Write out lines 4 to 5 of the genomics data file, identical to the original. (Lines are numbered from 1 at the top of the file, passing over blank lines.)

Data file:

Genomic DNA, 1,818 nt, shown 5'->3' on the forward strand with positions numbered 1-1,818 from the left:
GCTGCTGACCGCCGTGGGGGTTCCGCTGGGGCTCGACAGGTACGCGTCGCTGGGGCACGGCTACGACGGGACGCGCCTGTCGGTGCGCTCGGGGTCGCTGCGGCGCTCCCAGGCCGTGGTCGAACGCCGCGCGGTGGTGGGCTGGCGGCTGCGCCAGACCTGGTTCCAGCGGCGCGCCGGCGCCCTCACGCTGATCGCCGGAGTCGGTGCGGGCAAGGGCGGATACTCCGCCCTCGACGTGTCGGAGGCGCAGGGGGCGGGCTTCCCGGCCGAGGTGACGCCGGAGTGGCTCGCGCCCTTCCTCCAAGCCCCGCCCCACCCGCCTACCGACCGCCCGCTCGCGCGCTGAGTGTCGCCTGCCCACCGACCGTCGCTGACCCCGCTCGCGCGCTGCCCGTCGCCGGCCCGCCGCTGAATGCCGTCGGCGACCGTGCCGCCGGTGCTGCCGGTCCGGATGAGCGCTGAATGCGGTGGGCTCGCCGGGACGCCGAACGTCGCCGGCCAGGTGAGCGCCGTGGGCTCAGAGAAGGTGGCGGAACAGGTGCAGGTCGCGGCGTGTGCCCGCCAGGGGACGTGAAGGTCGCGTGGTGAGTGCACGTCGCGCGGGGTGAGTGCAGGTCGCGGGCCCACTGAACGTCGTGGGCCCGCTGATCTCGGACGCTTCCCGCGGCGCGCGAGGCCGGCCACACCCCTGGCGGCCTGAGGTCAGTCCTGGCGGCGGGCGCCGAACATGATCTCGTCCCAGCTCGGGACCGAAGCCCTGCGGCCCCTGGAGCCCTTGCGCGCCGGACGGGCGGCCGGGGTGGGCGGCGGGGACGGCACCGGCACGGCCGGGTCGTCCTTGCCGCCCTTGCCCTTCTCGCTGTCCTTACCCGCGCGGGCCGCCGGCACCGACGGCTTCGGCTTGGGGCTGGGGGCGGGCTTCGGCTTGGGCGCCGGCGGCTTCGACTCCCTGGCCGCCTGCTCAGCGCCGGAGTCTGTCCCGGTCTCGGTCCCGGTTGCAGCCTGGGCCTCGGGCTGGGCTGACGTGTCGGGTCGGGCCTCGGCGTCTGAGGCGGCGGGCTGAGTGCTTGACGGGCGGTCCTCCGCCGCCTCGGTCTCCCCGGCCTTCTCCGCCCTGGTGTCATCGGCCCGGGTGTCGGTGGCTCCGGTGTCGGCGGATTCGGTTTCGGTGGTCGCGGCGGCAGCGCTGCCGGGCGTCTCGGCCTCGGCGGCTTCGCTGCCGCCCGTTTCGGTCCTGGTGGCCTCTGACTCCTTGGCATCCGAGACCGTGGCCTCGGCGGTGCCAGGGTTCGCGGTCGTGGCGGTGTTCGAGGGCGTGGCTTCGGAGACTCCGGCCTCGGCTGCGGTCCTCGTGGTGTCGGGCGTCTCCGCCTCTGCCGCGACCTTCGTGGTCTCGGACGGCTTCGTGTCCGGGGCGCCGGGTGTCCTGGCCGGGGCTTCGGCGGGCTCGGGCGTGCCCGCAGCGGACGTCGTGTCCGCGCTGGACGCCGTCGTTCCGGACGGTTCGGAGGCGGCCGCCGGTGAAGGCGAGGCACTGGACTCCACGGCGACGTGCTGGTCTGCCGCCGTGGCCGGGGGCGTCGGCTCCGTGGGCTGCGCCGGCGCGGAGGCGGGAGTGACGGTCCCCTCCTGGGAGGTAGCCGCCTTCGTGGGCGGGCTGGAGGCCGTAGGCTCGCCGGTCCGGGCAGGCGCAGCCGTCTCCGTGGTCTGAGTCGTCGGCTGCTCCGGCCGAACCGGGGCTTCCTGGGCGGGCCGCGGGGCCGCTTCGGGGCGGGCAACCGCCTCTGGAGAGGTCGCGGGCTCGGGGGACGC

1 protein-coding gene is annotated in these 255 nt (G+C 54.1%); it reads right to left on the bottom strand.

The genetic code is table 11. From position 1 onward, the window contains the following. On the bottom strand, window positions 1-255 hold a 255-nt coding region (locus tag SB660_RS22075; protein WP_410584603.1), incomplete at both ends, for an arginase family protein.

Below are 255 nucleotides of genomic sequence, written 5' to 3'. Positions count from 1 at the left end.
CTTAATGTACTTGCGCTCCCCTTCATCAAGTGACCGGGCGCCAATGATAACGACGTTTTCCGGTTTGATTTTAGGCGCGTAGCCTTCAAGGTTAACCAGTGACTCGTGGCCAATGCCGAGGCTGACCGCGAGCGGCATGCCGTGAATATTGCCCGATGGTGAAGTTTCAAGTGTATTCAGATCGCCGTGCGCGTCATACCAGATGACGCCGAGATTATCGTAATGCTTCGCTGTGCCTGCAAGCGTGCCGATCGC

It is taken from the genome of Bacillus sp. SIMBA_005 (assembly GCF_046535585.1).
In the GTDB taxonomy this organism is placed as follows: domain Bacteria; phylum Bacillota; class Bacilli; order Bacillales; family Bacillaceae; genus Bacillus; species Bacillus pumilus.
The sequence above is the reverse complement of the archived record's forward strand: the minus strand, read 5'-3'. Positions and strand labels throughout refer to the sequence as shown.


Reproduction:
The genetic code is table 11. From position 1 onward, the window contains the following. On the bottom strand, window positions 1-255 hold a 255-nt coding region (locus tag SB660_RS22075; protein WP_410584603.1), incomplete at both ends, for an arginase family protein.

Below are 255 nucleotides of genomic sequence, written 5' to 3'. Positions count from 1 at the left end.